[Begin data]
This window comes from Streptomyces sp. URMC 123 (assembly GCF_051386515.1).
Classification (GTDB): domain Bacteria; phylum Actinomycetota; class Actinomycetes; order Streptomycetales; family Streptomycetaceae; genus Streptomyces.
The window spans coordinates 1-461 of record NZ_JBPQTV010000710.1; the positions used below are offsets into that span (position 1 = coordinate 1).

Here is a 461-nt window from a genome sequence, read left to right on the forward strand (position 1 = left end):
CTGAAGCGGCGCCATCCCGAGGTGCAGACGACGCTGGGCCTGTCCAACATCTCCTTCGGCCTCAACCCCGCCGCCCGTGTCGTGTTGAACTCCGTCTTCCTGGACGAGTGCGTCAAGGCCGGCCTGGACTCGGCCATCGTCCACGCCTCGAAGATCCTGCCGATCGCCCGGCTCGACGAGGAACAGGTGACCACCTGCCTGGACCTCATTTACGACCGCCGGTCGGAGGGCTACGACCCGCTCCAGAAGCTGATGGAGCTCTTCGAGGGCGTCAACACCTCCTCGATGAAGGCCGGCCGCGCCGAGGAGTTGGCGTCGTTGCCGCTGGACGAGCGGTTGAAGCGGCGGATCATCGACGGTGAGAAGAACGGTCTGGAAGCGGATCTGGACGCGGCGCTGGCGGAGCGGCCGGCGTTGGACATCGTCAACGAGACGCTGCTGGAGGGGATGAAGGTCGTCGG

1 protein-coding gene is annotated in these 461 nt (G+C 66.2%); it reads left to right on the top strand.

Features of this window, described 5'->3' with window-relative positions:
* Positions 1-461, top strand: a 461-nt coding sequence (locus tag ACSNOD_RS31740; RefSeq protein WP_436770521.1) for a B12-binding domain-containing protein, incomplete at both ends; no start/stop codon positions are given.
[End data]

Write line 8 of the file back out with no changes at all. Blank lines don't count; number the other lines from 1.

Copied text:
* Positions 1-461, top strand: a 461-nt coding sequence (locus tag ACSNOD_RS31740; RefSeq protein WP_436770521.1) for a B12-binding domain-containing protein, incomplete at both ends; no start/stop codon positions are given.